The same segregation and separation does exist in most of our churches. Other than Sunday morning worship, many of the ministries offered by most churches are divided by age. There is without question benefit to peer-based ministry. Children need space in which to be children. Youth need space in which to be youth. And, adults need to interact with others that are facing similar issues. However, there is also a great need to create time and space where the various generations interact with one another. Understanding and mutual appreciation are best developed through doing life together.
Understanding and mutual appreciation are best developed through doing life together.
There is a significant difference between the generational separation in daily life and generational separation in the church. The church is unique in that, while the generations might be separated, they are often still in the same building at the same time. Dr. Peter Menconi notes, “The local church is one of the last places in our society where all the generations can come together in a meaningful way.” The church already draws people from across the generational spectrum to the same place, at the same time, for the same purpose. At this point, all that is separating them are walls. We need to open up the floorplan of our churches. We need to remove the dividers that prevent communication and interaction between family and friends in the church.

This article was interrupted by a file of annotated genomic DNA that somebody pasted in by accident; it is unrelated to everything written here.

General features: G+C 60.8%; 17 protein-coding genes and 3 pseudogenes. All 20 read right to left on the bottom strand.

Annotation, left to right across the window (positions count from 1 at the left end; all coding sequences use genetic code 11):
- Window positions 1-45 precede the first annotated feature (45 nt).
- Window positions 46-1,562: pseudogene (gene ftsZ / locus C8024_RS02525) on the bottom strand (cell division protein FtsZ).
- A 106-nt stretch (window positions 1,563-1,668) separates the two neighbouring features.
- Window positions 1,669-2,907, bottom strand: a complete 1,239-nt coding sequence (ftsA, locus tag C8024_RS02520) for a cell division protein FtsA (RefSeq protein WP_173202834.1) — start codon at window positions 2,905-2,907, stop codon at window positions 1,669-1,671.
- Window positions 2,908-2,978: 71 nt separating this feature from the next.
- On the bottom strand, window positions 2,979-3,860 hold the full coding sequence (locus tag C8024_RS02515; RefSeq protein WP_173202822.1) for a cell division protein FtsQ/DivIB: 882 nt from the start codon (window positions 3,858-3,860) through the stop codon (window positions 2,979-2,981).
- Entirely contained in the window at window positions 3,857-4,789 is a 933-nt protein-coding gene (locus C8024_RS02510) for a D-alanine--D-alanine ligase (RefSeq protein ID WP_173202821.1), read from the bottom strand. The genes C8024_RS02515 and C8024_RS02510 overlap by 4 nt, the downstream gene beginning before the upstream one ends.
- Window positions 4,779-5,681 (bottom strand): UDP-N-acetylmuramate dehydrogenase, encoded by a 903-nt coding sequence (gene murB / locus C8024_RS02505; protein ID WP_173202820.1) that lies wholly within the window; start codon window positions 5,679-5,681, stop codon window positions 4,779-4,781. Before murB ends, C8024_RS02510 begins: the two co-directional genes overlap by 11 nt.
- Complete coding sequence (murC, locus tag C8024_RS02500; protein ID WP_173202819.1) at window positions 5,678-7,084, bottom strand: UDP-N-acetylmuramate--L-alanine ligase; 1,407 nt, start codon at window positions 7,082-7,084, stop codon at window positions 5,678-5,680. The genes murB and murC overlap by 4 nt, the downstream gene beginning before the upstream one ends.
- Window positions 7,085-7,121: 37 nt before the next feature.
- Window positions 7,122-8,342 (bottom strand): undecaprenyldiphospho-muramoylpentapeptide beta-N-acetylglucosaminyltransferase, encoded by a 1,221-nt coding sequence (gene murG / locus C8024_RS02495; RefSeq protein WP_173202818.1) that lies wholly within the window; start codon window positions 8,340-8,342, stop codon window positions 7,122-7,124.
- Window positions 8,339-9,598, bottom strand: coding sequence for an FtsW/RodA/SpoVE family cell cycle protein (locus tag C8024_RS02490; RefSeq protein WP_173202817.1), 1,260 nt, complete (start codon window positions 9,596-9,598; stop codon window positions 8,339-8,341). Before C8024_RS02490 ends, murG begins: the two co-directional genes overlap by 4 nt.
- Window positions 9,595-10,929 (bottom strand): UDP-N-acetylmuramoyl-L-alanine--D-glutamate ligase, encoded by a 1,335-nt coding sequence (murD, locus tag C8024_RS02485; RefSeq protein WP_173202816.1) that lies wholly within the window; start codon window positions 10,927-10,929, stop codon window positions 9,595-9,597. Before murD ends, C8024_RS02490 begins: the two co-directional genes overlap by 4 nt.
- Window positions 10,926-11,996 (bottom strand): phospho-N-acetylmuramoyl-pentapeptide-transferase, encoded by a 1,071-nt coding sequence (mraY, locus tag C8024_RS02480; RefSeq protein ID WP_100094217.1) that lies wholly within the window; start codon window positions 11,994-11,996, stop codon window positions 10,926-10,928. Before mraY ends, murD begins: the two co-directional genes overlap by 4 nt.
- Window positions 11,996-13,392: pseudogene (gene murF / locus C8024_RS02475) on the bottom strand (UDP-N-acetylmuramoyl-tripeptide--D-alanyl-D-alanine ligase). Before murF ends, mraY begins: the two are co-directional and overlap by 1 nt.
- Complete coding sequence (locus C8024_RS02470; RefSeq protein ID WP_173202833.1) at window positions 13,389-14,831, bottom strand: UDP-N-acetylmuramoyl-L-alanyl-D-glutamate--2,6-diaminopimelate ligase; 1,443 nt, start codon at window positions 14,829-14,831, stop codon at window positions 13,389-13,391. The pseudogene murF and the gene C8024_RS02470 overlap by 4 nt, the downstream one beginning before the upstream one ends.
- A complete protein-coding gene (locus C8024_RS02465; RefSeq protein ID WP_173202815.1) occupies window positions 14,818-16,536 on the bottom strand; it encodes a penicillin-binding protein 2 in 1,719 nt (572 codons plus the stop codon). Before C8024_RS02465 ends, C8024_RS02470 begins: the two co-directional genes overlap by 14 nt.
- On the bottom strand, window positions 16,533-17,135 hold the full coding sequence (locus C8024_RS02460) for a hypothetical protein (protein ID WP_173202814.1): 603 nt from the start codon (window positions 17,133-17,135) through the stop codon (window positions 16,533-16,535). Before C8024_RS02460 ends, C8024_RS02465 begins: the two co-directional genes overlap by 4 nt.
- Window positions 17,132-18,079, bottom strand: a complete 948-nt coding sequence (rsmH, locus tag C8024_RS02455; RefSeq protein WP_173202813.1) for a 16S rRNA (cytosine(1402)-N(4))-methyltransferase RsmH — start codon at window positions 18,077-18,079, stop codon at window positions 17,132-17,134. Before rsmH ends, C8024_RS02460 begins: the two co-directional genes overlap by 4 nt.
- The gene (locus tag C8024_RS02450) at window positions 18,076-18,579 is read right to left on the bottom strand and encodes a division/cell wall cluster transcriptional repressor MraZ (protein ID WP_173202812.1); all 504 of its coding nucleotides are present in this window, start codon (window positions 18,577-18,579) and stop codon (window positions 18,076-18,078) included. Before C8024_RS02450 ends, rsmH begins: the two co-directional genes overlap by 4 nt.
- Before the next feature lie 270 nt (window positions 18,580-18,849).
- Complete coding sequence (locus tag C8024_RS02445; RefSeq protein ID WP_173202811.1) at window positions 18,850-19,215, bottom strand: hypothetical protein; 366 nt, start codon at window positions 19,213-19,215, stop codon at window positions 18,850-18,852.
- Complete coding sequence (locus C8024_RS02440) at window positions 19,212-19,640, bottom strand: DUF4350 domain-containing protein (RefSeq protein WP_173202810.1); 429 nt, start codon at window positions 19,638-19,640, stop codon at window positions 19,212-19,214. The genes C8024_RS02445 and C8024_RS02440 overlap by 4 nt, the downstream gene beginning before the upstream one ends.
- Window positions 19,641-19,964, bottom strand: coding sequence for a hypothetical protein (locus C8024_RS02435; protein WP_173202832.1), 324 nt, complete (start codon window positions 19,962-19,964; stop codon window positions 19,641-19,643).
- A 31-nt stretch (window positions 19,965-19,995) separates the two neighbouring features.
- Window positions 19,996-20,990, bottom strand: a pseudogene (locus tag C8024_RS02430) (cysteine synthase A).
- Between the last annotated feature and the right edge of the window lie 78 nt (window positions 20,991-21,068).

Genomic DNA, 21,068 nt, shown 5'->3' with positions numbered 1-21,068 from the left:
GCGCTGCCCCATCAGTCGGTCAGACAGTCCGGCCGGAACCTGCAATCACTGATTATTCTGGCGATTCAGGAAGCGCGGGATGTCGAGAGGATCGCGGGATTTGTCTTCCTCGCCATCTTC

Before you grab your hammers and hardhats and start going all Chip Gaines on your church building, I am not suggesting massive renovations to the edifice of your church building (although that could make for an awesome TV show). Here are three suggestions of ways you can remove walls and open up avenues for relational development.
- Look for events and activities that your church already does that could be restructured to include and engage various generations.